Gift Card Alternatives to Maximize AA Amex Platinum Airline Credits
If you haven’t guessed it by now, I made a huge mistake this year with several of my beloved American Express Cards. Disregarding almost every principle that governs my travel reward style, I put every single one of my eggs in the same basket by selecting American as my airline for each and every Amex card’s airline credit choice. In the past I spread the love for the Amex Platinum Airline Credits between Jetblue and Delta and never had any trouble maximizing my credits between seat upgrades and gift cards.
This year I hit Executive Platinum with AA and I thought I’d be able to get the most out of the elite milage bonus by using gift cards to purchase paid flights. Well, American Airlines Gift cards stopped working to trigger Amex credits this year, so now what? While I believe my reasoning was sound, I’ve seen enough things change in this biz to ruin even the best laid plans that I should have at least made one non AA election. As of June 14, Doctor of Credit has reported gift cards may be working again to trigger the credit, but there aren’t enough data points to know for sure at this point.
What’s the Big Deal?
Many of the fees and charges covered by the Amex fee reimbursement are often free If you have elite status. Even low level status will often yield free bags, free drinks, lounge access and premium economy (or better) upgrades. This doesn’t leave too many incidental charges for those of us lucky enough to be elites. Additionally, if you’re chasing status you want to pay cash for some of your tickets and upgrades so that they count towards qualification, so a gift card is really the perfect compromise.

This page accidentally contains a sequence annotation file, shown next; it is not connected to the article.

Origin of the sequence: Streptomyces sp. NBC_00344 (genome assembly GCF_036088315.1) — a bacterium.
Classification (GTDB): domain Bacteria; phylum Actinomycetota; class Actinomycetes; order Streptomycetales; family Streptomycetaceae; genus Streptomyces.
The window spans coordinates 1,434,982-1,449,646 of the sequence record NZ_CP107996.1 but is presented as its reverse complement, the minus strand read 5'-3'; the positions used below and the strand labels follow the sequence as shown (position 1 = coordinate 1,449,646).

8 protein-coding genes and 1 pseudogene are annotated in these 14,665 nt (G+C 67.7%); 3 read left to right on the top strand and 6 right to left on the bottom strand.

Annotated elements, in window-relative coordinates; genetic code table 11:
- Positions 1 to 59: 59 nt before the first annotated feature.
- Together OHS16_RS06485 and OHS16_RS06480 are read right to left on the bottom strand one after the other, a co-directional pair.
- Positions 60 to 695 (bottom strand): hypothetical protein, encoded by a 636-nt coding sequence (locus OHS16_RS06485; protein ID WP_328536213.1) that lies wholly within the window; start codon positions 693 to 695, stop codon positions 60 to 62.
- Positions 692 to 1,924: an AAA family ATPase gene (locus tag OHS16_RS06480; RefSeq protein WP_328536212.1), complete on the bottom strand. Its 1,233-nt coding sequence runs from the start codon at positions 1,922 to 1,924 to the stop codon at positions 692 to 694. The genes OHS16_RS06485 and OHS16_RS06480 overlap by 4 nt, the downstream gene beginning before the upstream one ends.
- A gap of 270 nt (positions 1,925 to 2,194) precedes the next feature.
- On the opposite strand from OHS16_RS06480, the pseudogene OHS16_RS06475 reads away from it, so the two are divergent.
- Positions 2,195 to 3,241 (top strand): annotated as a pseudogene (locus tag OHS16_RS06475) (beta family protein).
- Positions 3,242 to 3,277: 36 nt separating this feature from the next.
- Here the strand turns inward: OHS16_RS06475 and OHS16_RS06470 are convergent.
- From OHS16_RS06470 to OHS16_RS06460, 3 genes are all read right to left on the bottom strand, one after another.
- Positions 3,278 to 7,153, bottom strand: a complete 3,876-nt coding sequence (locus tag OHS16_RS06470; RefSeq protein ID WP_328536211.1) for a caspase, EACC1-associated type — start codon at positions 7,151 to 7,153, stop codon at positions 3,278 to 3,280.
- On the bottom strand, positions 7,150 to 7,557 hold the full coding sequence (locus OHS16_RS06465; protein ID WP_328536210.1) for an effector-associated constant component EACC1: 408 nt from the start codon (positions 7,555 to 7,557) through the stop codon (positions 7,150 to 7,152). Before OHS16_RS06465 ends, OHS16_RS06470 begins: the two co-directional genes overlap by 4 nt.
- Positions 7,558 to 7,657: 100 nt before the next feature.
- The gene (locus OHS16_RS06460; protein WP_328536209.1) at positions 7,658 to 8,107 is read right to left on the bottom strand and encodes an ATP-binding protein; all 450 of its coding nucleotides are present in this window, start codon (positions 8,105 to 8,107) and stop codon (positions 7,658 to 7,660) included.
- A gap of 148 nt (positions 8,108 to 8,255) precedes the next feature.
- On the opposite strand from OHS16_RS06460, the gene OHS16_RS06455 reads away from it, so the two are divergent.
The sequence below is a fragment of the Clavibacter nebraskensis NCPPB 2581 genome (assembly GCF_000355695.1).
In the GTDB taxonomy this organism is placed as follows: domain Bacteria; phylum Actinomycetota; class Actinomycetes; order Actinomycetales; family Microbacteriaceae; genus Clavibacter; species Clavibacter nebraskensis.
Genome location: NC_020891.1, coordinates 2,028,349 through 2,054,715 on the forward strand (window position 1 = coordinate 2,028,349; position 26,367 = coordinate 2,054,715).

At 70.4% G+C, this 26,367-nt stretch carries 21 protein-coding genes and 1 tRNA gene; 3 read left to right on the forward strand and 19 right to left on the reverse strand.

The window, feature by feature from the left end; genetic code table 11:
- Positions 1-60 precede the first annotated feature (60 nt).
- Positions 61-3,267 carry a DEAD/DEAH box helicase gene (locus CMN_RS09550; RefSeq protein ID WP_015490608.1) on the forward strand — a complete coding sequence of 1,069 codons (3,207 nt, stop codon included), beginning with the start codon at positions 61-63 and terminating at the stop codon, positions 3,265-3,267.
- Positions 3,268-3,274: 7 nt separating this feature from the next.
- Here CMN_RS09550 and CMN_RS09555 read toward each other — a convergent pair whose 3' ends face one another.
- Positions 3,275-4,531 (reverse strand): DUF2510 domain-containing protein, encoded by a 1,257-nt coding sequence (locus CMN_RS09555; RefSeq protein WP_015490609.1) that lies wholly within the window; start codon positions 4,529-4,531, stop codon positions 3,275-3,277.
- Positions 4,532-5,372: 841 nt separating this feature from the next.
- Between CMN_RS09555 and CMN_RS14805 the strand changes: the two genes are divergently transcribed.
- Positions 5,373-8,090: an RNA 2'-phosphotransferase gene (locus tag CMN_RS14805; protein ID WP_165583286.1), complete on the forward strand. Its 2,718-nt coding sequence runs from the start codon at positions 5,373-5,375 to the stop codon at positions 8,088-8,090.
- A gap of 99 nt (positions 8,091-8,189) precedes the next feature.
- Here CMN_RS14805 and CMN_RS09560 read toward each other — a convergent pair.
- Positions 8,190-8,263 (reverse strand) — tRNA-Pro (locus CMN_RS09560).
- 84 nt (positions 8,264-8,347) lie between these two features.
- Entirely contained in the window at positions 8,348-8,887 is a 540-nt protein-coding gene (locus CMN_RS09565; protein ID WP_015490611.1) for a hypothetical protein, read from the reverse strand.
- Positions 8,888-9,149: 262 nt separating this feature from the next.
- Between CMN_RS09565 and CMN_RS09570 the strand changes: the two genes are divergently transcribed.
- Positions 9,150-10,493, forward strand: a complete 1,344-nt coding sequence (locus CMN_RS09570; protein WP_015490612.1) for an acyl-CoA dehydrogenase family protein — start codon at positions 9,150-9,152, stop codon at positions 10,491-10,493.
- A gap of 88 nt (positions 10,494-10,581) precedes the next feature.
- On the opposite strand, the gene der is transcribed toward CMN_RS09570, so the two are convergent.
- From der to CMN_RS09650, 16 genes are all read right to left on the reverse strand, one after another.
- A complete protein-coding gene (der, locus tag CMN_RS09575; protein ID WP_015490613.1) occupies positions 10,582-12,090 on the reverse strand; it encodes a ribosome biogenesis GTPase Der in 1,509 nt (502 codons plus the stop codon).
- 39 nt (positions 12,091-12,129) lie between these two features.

Amex Platinum Airline Credits: AA Charges Still Being Reimbursed
- Mileage Multiplier
- 500 Mile Upgrades
- Seat Upgrades
When you book an AA flight you have the option to purchase additional miles at approx. 3 cents a piece. Of course, 3 cents is not a great value but you can certainly redeem those miles for way more than that, especially if they’re free. You should pay for the flight first without adding the multiplier so that the transactions are separate. For full details on mileage multiplier check out the dedicated AA page.
500 Mile Upgrades
500 Mile Upgrades can be purchased from American Airlines for $40 each. AAdvantage elites and their companions can use these certificates, if available, to upgrade to the next cabin of service. Each 500 Mile Upgrade covers 500 miles of air travel per leg, so a 2200 mile flight would require 5 certificates.
Although expressly excluded by Amex from eligible fees upgrading a seat after the initial booking has worked for me when the upgrade price was under $200, I haven’t tried anything over that amount.
It’s always a good idea to diversify a bit more than I did but if you’re stuck in a tricky spot, just being creative is often the solution. If you’re unsure of whether certain expenses will qualify for a credit check out the specific airlines’ thread on Flyertalk.